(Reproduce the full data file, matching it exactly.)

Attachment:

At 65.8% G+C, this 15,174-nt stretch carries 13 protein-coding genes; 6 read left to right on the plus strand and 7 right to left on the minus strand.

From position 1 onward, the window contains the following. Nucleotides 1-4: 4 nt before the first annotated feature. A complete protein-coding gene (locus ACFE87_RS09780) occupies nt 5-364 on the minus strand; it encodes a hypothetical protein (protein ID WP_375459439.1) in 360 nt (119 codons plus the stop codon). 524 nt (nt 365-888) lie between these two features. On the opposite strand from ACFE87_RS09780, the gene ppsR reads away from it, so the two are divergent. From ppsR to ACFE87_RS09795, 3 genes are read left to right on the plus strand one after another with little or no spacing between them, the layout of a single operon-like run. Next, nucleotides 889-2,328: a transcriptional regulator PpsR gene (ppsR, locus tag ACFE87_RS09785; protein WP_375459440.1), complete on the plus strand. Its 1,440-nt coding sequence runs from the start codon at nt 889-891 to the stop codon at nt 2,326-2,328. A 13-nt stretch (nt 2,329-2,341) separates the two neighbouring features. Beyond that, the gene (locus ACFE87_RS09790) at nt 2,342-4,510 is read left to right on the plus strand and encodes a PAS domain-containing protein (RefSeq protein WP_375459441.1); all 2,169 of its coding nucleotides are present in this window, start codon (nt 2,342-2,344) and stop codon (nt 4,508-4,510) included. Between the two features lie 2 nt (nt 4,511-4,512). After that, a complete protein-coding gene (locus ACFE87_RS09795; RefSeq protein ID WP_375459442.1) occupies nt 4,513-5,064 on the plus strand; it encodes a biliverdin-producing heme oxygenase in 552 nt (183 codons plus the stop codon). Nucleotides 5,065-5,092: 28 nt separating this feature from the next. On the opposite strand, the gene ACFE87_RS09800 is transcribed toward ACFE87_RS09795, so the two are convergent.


At 65.8% G+C, this 15,174-nt stretch carries 13 protein-coding genes; 6 read left to right on the plus strand and 7 right to left on the minus strand.

From position 1 onward, the window contains the following. Nucleotides 1-4: 4 nt before the first annotated feature. A complete protein-coding gene (locus ACFE87_RS09780) occupies nt 5-364 on the minus strand; it encodes a hypothetical protein (protein ID WP_375459439.1) in 360 nt (119 codons plus the stop codon). 524 nt (nt 365-888) lie between these two features. On the opposite strand from ACFE87_RS09780, the gene ppsR reads away from it, so the two are divergent. From ppsR to ACFE87_RS09795, 3 genes are read left to right on the plus strand one after another with little or no spacing between them, the layout of a single operon-like run. Next, nucleotides 889-2,328: a transcriptional regulator PpsR gene (ppsR, locus tag ACFE87_RS09785; protein WP_375459440.1), complete on the plus strand. Its 1,440-nt coding sequence runs from the start codon at nt 889-891 to the stop codon at nt 2,326-2,328. A 13-nt stretch (nt 2,329-2,341) separates the two neighbouring features. Beyond that, the gene (locus ACFE87_RS09790) at nt 2,342-4,510 is read left to right on the plus strand and encodes a PAS domain-containing protein (RefSeq protein WP_375459441.1); all 2,169 of its coding nucleotides are present in this window, start codon (nt 2,342-2,344) and stop codon (nt 4,508-4,510) included. Between the two features lie 2 nt (nt 4,511-4,512). After that, a complete protein-coding gene (locus ACFE87_RS09795; RefSeq protein ID WP_375459442.1) occupies nt 4,513-5,064 on the plus strand; it encodes a biliverdin-producing heme oxygenase in 552 nt (183 codons plus the stop codon). Nucleotides 5,065-5,092: 28 nt separating this feature from the next. On the opposite strand, the gene ACFE87_RS09800 is transcribed toward ACFE87_RS09795, so the two are convergent.